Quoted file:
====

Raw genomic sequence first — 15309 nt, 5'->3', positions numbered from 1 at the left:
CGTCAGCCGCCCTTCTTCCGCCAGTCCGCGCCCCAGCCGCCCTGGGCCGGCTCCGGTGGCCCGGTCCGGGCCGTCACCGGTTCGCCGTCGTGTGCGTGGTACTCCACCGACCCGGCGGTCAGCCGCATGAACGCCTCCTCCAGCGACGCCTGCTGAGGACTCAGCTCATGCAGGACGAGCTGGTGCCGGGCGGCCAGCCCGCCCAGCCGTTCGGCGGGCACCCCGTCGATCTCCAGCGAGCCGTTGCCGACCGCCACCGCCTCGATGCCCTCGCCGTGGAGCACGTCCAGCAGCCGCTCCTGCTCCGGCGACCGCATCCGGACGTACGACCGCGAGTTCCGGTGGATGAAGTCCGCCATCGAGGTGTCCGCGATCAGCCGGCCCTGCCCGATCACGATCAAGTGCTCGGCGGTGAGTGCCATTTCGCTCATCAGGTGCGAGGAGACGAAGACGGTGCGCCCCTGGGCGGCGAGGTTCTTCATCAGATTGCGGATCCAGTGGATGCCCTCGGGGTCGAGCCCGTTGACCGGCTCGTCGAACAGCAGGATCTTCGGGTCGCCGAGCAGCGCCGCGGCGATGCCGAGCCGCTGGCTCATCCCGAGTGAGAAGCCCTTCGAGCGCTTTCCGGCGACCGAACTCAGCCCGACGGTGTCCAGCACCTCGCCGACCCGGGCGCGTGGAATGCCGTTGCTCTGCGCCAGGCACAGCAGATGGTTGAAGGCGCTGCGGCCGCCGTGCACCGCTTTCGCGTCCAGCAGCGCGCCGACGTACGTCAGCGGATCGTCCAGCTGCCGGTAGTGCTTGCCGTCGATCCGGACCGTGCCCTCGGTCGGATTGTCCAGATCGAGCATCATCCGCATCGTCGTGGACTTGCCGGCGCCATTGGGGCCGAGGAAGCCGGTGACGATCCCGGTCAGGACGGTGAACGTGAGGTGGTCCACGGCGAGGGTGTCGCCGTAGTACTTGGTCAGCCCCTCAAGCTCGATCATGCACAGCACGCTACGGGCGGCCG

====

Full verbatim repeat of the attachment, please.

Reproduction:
Raw genomic sequence first — 15309 nt, 5'->3', positions numbered from 1 at the left:
CGTCAGCCGCCCTTCTTCCGCCAGTCCGCGCCCCAGCCGCCCTGGGCCGGCTCCGGTGGCCCGGTCCGGGCCGTCACCGGTTCGCCGTCGTGTGCGTGGTACTCCACCGACCCGGCGGTCAGCCGCATGAACGCCTCCTCCAGCGACGCCTGCTGAGGACTCAGCTCATGCAGGACGAGCTGGTGCCGGGCGGCCAGCCCGCCCAGCCGTTCGGCGGGCACCCCGTCGATCTCCAGCGAGCCGTTGCCGACCGCCACCGCCTCGATGCCCTCGCCGTGGAGCACGTCCAGCAGCCGCTCCTGCTCCGGCGACCGCATCCGGACGTACGACCGCGAGTTCCGGTGGATGAAGTCCGCCATCGAGGTGTCCGCGATCAGCCGGCCCTGCCCGATCACGATCAAGTGCTCGGCGGTGAGTGCCATTTCGCTCATCAGGTGCGAGGAGACGAAGACGGTGCGCCCCTGGGCGGCGAGGTTCTTCATCAGATTGCGGATCCAGTGGATGCCCTCGGGGTCGAGCCCGTTGACCGGCTCGTCGAACAGCAGGATCTTCGGGTCGCCGAGCAGCGCCGCGGCGATGCCGAGCCGCTGGCTCATCCCGAGTGAGAAGCCCTTCGAGCGCTTTCCGGCGACCGAACTCAGCCCGACGGTGTCCAGCACCTCGCCGACCCGGGCGCGTGGAATGCCGTTGCTCTGCGCCAGGCACAGCAGATGGTTGAAGGCGCTGCGGCCGCCGTGCACCGCTTTCGCGTCCAGCAGCGCGCCGACGTACGTCAGCGGATCGTCCAGCTGCCGGTAGTGCTTGCCGTCGATCCGGACCGTGCCCTCGGTCGGATTGTCCAGATCGAGCATCATCCGCATCGTCGTGGACTTGCCGGCGCCATTGGGGCCGAGGAAGCCGGTGACGATCCCGGTCAGGACGGTGAACGTGAGGTGGTCCACGGCGAGGGTGTCGCCGTAGTACTTGGTCAGCCCCTCAAGCTCGATCATGCACAGCACGCTACGGGCGGCCG